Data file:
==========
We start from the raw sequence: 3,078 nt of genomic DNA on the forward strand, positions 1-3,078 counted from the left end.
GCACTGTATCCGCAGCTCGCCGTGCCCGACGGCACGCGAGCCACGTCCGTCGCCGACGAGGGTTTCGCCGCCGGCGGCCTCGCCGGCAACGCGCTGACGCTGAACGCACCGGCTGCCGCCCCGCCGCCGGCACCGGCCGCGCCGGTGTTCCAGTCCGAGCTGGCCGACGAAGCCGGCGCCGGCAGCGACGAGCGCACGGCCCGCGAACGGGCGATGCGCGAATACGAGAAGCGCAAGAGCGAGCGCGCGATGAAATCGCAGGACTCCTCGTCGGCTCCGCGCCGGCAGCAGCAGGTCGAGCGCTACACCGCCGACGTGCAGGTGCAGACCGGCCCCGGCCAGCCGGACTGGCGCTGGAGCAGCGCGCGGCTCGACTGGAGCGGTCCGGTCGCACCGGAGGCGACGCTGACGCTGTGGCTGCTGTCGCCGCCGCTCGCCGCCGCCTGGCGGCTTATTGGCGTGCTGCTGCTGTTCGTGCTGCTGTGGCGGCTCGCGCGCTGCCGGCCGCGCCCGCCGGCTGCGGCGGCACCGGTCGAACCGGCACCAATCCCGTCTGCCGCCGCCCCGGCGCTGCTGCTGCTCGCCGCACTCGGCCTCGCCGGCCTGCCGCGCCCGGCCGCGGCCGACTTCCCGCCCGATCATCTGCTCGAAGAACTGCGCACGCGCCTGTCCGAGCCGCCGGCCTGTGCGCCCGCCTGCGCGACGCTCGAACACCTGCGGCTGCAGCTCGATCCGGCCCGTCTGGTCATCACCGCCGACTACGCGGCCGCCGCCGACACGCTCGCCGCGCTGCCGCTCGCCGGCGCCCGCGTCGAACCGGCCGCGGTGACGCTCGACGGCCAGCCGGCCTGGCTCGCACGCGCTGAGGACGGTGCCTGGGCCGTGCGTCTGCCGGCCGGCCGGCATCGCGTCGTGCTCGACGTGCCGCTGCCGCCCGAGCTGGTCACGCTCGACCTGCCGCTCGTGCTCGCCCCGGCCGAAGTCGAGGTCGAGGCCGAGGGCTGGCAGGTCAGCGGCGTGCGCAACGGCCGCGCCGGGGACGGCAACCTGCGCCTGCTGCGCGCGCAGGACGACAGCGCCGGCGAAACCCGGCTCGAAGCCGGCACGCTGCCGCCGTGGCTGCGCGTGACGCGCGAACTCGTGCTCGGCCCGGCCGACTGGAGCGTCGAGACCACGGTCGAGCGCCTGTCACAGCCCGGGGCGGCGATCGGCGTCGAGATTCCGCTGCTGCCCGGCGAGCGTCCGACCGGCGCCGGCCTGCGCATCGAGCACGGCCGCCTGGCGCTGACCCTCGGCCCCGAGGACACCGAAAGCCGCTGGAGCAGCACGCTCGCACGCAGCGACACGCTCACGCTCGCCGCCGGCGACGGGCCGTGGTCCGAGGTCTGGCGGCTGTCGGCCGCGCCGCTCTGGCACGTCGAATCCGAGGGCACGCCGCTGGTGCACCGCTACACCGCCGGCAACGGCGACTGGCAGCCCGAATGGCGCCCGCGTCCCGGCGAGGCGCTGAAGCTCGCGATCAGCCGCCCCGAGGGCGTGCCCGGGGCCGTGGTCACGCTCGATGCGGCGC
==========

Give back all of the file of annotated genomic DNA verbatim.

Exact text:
We start from the raw sequence: 3,078 nt of genomic DNA on the forward strand, positions 1-3,078 counted from the left end.
GCACTGTATCCGCAGCTCGCCGTGCCCGACGGCACGCGAGCCACGTCCGTCGCCGACGAGGGTTTCGCCGCCGGCGGCCTCGCCGGCAACGCGCTGACGCTGAACGCACCGGCTGCCGCCCCGCCGCCGGCACCGGCCGCGCCGGTGTTCCAGTCCGAGCTGGCCGACGAAGCCGGCGCCGGCAGCGACGAGCGCACGGCCCGCGAACGGGCGATGCGCGAATACGAGAAGCGCAAGAGCGAGCGCGCGATGAAATCGCAGGACTCCTCGTCGGCTCCGCGCCGGCAGCAGCAGGTCGAGCGCTACACCGCCGACGTGCAGGTGCAGACCGGCCCCGGCCAGCCGGACTGGCGCTGGAGCAGCGCGCGGCTCGACTGGAGCGGTCCGGTCGCACCGGAGGCGACGCTGACGCTGTGGCTGCTGTCGCCGCCGCTCGCCGCCGCCTGGCGGCTTATTGGCGTGCTGCTGCTGTTCGTGCTGCTGTGGCGGCTCGCGCGCTGCCGGCCGCGCCCGCCGGCTGCGGCGGCACCGGTCGAACCGGCACCAATCCCGTCTGCCGCCGCCCCGGCGCTGCTGCTGCTCGCCGCACTCGGCCTCGCCGGCCTGCCGCGCCCGGCCGCGGCCGACTTCCCGCCCGATCATCTGCTCGAAGAACTGCGCACGCGCCTGTCCGAGCCGCCGGCCTGTGCGCCCGCCTGCGCGACGCTCGAACACCTGCGGCTGCAGCTCGATCCGGCCCGTCTGGTCATCACCGCCGACTACGCGGCCGCCGCCGACACGCTCGCCGCGCTGCCGCTCGCCGGCGCCCGCGTCGAACCGGCCGCGGTGACGCTCGACGGCCAGCCGGCCTGGCTCGCACGCGCTGAGGACGGTGCCTGGGCCGTGCGTCTGCCGGCCGGCCGGCATCGCGTCGTGCTCGACGTGCCGCTGCCGCCCGAGCTGGTCACGCTCGACCTGCCGCTCGTGCTCGCCCCGGCCGAAGTCGAGGTCGAGGCCGAGGGCTGGCAGGTCAGCGGCGTGCGCAACGGCCGCGCCGGGGACGGCAACCTGCGCCTGCTGCGCGCGCAGGACGACAGCGCCGGCGAAACCCGGCTCGAAGCCGGCACGCTGCCGCCGTGGCTGCGCGTGACGCGCGAACTCGTGCTCGGCCCGGCCGACTGGAGCGTCGAGACCACGGTCGAGCGCCTGTCACAGCCCGGGGCGGCGATCGGCGTCGAGATTCCGCTGCTGCCCGGCGAGCGTCCGACCGGCGCCGGCCTGCGCATCGAGCACGGCCGCCTGGCGCTGACCCTCGGCCCCGAGGACACCGAAAGCCGCTGGAGCAGCACGCTCGCACGCAGCGACACGCTCACGCTCGCCGCCGGCGACGGGCCGTGGTCCGAGGTCTGGCGGCTGTCGGCCGCGCCGCTCTGGCACGTCGAATCCGAGGGCACGCCGCTGGTGCACCGCTACACCGCCGGCAACGGCGACTGGCAGCCCGAATGGCGCCCGCGTCCCGGCGAGGCGCTGAAGCTCGCGATCAGCCGCCCCGAGGGCGTGCCCGGGGCCGTGGTCACGCTCGATGCGGCGC